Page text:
SALT LAKE CITY (AP) — In leaked videos, Mormon leaders discuss concerns about the growth of the gay rights movement and hear from a former U.S. senator and church member who tells them the Iraq war could open the door for new converts, according to footage that pulls back the curtain on a religion that is closely guarded about its inner workings.
The 15 videos were posted online Sunday during the final day of the religion’s twice-yearly conference. They show top leaders hearing presentations and discussing topics at meetings from 2007 to 2012.
The Salt Lake City-based Church of Jesus Christ of Latter-day Saints says the videos show briefings that senior church leaders receive from religious, political and other experts on a number of topics.
“The purpose is to understand issues that may face the church, and is in pursuit of the obligation church leaders feel to be informed on and have open discussion about current issues,” spokesman Eric Hawkins said in a statement.
Church officials didn’t provide further details, but the videos don’t appear to be secretly recorded. They were most likely videotaped so leaders not in attendance could watch, said Matthew Bowman, a Mormon scholar.
Though the videos don’t reveal information that is necessarily surprising or damning, they have generated widespread interest because people are curious about how the religion’s top leaders — considered apostles — make decisions, Bowman said.
“It doesn’t matter necessarily what the content is, it’s looking behind the veil that gets people excited,” said Bowman, associate professor of history at Henderson State University.
The leaked videos come nearly a year after an internal memo about banning baptisms for children of parents in same-sex marriages was released by a Mormon who had been excommunicated.
A message to the person who posted the videos was not immediately returned.
In a 2011 meeting, the conversation turned to gay issues after leaders heard a report about cybersecurity issues and how WikiLeaks had published diplomatic cables leaked by Chelsea Manning, a transgender former Army intelligence analyst.
“I’m suspicious that the news media cover up anything involving homosexuals when it would work to the disadvantage of the homosexual agenda,” says Dallin H. Oaks, a member of the church’s highest leadership council, the Quorum of the Twelve Apostles. “I just wondered if there was some of that in this.”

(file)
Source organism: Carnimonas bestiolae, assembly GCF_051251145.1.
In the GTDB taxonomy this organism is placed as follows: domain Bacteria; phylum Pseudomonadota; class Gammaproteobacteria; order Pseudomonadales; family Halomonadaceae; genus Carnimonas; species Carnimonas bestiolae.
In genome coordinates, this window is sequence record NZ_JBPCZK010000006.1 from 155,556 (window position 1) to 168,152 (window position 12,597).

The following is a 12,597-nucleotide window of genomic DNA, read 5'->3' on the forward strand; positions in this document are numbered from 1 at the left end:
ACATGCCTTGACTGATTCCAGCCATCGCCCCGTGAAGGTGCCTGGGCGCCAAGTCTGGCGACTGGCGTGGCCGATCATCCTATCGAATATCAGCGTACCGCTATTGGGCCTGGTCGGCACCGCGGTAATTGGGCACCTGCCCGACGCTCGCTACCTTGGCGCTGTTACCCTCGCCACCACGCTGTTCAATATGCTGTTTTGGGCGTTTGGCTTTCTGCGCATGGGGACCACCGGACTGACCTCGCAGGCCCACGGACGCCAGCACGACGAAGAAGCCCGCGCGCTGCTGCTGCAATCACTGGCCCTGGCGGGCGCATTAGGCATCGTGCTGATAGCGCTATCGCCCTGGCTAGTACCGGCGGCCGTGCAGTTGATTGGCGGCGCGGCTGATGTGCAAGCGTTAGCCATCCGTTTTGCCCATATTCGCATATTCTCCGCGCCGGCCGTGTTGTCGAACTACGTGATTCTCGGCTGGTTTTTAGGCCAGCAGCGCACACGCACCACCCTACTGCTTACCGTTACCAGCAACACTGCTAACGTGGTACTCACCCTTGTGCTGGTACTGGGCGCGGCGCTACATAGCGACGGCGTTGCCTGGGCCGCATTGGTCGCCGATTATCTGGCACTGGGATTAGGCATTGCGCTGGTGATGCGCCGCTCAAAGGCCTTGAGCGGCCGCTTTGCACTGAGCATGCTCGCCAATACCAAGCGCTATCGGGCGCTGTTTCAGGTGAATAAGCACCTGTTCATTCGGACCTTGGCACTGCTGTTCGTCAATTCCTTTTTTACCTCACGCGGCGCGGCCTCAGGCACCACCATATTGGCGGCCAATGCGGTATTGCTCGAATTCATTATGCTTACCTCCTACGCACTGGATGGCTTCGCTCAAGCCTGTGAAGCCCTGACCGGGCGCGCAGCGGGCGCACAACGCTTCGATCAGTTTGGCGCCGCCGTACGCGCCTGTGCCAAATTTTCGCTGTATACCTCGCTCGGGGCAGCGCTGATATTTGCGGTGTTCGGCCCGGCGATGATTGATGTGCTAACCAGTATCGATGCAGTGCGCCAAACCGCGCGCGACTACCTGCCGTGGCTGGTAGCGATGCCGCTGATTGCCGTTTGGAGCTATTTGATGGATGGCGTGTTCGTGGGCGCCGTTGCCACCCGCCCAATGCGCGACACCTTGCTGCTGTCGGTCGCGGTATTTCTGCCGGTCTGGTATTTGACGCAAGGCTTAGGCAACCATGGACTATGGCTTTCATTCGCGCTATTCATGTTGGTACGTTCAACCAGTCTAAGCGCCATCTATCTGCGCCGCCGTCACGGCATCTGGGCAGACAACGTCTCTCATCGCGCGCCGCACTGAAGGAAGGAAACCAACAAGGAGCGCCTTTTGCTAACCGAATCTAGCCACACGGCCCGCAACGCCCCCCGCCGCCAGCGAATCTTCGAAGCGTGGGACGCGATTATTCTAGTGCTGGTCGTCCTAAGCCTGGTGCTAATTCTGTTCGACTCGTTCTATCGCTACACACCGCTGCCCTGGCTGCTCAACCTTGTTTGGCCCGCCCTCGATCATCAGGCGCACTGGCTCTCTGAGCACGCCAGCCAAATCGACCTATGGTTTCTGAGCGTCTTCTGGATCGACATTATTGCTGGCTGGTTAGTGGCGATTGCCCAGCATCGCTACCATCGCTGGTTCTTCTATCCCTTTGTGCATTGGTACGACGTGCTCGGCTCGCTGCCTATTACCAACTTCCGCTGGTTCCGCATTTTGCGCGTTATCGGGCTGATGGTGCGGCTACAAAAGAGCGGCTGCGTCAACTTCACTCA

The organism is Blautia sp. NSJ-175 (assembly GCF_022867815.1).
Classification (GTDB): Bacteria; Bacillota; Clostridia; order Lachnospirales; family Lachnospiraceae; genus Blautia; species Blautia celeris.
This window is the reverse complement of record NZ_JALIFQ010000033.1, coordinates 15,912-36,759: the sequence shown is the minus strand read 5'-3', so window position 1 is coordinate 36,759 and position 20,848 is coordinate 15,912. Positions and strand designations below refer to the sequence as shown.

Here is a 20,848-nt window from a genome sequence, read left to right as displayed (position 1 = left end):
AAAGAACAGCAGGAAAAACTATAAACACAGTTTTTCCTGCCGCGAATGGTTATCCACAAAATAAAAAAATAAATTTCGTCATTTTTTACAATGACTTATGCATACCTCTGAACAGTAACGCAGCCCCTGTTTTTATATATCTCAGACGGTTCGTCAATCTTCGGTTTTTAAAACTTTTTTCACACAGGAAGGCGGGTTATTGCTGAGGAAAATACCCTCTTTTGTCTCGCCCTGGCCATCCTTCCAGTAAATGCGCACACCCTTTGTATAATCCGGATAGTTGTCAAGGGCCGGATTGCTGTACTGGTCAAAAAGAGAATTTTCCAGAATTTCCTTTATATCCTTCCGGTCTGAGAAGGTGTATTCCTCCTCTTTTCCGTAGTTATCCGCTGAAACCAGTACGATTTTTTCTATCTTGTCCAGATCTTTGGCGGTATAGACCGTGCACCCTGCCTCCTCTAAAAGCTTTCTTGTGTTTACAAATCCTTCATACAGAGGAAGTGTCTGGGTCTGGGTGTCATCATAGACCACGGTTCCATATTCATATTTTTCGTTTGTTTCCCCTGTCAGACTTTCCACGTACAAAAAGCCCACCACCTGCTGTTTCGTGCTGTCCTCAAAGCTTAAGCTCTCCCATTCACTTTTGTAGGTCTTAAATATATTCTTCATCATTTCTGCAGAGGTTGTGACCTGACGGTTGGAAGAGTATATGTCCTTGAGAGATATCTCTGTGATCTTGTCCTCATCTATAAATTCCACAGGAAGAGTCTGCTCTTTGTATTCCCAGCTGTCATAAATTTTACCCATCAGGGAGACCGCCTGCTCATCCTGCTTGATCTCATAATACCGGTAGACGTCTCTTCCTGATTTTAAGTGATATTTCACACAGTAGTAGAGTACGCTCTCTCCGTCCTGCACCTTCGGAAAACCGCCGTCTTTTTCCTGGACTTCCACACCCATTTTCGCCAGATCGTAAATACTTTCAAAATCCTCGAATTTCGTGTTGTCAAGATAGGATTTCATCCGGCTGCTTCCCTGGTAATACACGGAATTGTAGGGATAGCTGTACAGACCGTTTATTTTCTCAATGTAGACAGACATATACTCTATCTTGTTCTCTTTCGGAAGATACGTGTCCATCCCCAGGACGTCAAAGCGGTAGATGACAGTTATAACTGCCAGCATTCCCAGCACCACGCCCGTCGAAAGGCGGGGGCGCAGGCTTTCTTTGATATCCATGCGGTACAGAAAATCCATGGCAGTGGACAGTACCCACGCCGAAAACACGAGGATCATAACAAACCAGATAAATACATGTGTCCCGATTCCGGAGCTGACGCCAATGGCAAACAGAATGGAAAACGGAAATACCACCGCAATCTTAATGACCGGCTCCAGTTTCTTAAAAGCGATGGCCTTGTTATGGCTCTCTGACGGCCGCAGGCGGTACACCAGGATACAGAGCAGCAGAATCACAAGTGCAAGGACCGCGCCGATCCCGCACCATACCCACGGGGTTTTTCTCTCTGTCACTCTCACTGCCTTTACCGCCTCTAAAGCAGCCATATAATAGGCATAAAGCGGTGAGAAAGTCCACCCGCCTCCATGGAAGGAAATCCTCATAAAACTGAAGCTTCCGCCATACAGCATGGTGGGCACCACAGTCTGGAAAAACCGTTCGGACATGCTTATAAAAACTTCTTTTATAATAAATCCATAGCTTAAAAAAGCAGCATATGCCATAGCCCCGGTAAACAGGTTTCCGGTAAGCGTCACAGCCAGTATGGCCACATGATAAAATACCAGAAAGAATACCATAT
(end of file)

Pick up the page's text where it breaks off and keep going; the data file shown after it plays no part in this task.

Later, another leader asks if WikiLeaks founder Julian Assange is gay though the presenter wasn’t discussing Assange’s sexual orientation.
In another video three years earlier, the conversation turned to gay rights during a presentation about the results of November 2008 elections. Another member of the Quorum of the Twelve, Boyd Packer, asked how the gay and lesbian coalitions were moving forward. The Mormon church was a major backer of California’s gay marriage ban that passed that year.
The presenter, Brigham Young University political scientist David Magleby, told senior leaders that gay rights groups would continue a media barrage to make laws against same-sex marriage about hate and intolerance.
“They will be very aggressive. Frankly, they are very smart in their usage of the media,” Magleby said. “If this becomes a vote of the gays versus the Mormons, we are going to lose twice. … They are choosing to disparage us because in the public eye, we’re less understood and more negatively viewed than are African-Americans or Latinos or the Catholic Church.”
Shortly after he left the U.S. Senate in early 2009, Gordon Smith, an Oregon Republican and a Mormon, told church leaders that he voted for the Iraq war “because I felt the Lord’s hand in it.”
He said that if the war ultimately succeeds, “there will be an opportunity to begin building the church in the Middle East, which is a deeply troubled place.”
In response to a church leader’s question about the biggest threats of concern to the faith, Smith first listed “secularism, which is fueled by socialism,” followed by weapons of mass destruction in the hands of “a fanatical branch of a great religion.”
Smith also discussed how devout Mormons in the Senate and other public office offer the church access and influence.
He describes how a former Indian ambassador to the U.S. helped him secure 200 visas for Mormon missionaries to establish “a pattern of dealing” in order to circumvent Indian bureaucracy. He suggests they use other Mormon senators — Mike Crapo of Idaho, Orrin Hatch and Bob Bennett of Utah, and Harry Reid of Nevada — in similar ways.
After the church faced backlash for supporting California’s gay marriage ban, he suggested the church lower its profile by working with leaders of other faiths who have strong ties to lawmakers who are able to kill legislation they find threatening.
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